E. I. DuPont De Nemours and Co., 792 (1974)
E. I. DuPont De Nemours and Company and Chemical Workers Association, Inc. Case 4-CA-6500 FINDINGS OF FACT
JURISDICTION OF THE BOARD March 19, 1974 DECISION AND ORDER
BY MEMBERS FANNING, KENNEDY, AND PENELLO
On November 30, 1973, Administrative Law Judge George J. Bott issued the attached Decision in this proceeding. Thereafter, General Counsel and the Charging Party filed exceptions and supporting briefs, and Respondent filed a brief supporting the Decision.
Pursuant to the provisions of Section 3(b) of the National Labor Relations Act, as amended, the National Labor Relations Board has delegated its authority in this proceeding to a three-member panel.
The Board has considered the record and the attached Decision in light of the exceptions and briefs and has decided to affirm the rulings, findings, and conclusions of the Administrative Law Judge and to adopt his recommended Order.
Pursuant to Section 10(c) of the National Labor Relations Act, as amended, the National Labor Relations Board hereby adopts as its order the recommended Order of the Administrative Law Judge and orders that the complaint herein be, and it hereby is, dismissed in its entirety.
STATEMENT OF THE CASE
GEORGE J. BoTT, Administrative Law Judge: Upon a charge of unfair labor practices filed by Chemical Workers Association (Union) on July 5, 1973,i agamstE. I. DuPont De Nemours and Company (Respondent or Company), the General Counsel of the National Labor Relations Board issued a complaint on August 31, 1973, alleging that Respondent had violated Section 8(a)(1) of the National Labor Relations Act, as amended, herein called the Act, by informing the Union that draftsmen would be assigned more advanced work and granted salary increases if they were excluded from the clerical unit represented by the Union. Respondent filed an answer and a hearing was held before me at Wilmington, Delaware, on October 17, 1973, at which all parties were represented. Briefs have been received from the parties and have been considered.
Upon the entire record in the case and from my observation of the witnesses, I make the following:
Respondent, a Delaware corporation, with its principal office and place of business at Wilmington, Delaware, is engaged in the manufacture of chemicals at its Chambers Works in Deepwater, New Jersey, the facility involved in this proceeding.
During the year prior to the issuance of the complaint,
Respondent shipped products valued in excess of $50,000 from its Chambers Works directly to customers located outside the State of New Jersey.
Respondent is an employer engaged in commerce within the meaning of the Act.
THE LABOR ORGANIZATION INVOLVED The Union is a labor organization within the meaning of the Act.
THE ALLEGED UNFAIR LABOR PRACTICES The Chambers Works employs approximately 6,800 persons, approximately 4,800 of whom have been represented by the Union for over 30 years in separate production and maintenance and clerical units. There are about 400 employees in the clerical unit, and the draftsmen, although not specifically mentioned by classification, have been represented by the Union and covered by the Union's clerical unit contract for 20 years or more.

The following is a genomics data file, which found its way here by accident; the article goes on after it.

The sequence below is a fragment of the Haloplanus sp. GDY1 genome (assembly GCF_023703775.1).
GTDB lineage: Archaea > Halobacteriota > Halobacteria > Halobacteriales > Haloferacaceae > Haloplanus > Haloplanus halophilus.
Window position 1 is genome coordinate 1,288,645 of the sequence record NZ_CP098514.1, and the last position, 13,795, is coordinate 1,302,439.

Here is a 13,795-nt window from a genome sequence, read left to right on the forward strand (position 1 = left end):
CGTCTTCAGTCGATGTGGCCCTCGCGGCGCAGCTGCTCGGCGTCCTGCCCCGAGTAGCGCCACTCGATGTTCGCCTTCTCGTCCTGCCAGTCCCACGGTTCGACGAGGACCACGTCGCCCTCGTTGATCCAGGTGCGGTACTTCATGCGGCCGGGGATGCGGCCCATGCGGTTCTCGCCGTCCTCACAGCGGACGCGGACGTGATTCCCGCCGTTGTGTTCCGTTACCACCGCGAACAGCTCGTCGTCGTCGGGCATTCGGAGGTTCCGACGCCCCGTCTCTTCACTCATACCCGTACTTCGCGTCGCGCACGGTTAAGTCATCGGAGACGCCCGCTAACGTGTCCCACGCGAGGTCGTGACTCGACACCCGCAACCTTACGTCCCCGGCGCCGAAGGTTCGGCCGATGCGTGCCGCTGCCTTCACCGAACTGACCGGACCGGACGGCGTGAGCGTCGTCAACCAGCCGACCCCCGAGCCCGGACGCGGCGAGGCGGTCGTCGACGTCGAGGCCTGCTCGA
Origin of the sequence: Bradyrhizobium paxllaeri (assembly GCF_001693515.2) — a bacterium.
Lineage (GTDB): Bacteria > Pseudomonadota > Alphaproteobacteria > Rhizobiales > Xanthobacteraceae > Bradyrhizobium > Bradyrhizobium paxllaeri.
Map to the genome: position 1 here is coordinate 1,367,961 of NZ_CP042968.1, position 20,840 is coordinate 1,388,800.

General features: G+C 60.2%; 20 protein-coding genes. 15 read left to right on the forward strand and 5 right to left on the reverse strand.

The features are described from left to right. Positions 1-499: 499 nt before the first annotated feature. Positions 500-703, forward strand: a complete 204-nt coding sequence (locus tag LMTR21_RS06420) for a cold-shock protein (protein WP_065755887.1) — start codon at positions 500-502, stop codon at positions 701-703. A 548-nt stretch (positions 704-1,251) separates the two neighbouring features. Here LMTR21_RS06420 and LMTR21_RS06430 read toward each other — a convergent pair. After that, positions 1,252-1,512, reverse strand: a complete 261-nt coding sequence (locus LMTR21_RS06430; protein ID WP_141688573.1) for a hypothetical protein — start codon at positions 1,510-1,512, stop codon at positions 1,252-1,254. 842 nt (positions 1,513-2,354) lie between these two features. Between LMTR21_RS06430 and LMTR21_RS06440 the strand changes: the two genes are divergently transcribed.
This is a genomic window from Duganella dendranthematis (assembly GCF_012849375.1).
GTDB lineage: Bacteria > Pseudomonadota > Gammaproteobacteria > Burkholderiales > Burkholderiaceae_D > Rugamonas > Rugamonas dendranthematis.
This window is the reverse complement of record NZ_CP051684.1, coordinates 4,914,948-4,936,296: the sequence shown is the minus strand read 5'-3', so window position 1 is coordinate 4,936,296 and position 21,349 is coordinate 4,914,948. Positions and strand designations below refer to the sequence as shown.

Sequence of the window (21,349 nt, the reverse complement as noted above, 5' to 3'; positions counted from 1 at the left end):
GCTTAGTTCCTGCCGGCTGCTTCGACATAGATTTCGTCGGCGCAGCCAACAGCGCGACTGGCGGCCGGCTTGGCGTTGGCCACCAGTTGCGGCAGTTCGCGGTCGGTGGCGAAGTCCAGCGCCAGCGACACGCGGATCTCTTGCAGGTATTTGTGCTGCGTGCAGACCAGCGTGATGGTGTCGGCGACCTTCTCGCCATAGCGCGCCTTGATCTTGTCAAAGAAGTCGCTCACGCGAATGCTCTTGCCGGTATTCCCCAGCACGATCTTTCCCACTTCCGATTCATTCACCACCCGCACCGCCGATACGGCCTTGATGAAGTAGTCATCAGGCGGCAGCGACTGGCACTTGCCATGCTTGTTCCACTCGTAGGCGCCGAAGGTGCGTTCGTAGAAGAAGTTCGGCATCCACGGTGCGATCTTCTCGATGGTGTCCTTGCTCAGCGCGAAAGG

The approximately 42 draftsmen in the clerical unit are the highest paid of the 4,800 union-represented employees in the plant, and they are also the only bargaining unit employees under a merit system. Draftsmen are the only employees in the clerical unit who perform nonclerical type work.
According to the uncontradicted and credited testimony of Works Engineer McKay, who is responsible for designing and maintaining the plant, Respondent's design group is principally composed of project engineers, supported by the draftsmen. Draftsmen are the only bargaining unit employees in the design group.2
McKay testified that Respondent has during the last few years restructured the engineering department along product lines in order to create a more efficient work force.
It has also been McKay's goal to have the draftsmen work more closely with the engineers, and recently they have been physically integrated into the design group in an effort to make them a part of a team effort.
The design group at the Chambers Works has the capacity to handle about $12 million worth of work a year, and anything in excess of that amount is normally 'farmed out' to DuPont's central engineering department. McKay said, however, that the forecast for design work to be done at the plant in 1973 was in the $50 million range, and Respondent's central engineering department was not fully available to do all this work because it was overloaded with work from other plants. As a consequence, pressure was 1 The charge was amended on August 8 and again on August 30, 1973. department for preparation of drawings for use by the construction 2 A project engineer is in charge and responsible for an entire project. department Having prepared a 'scope of work order,' he transmits it to the drafting 209 NLRB No. 122
E. I DUPONT DE NEMOURS...
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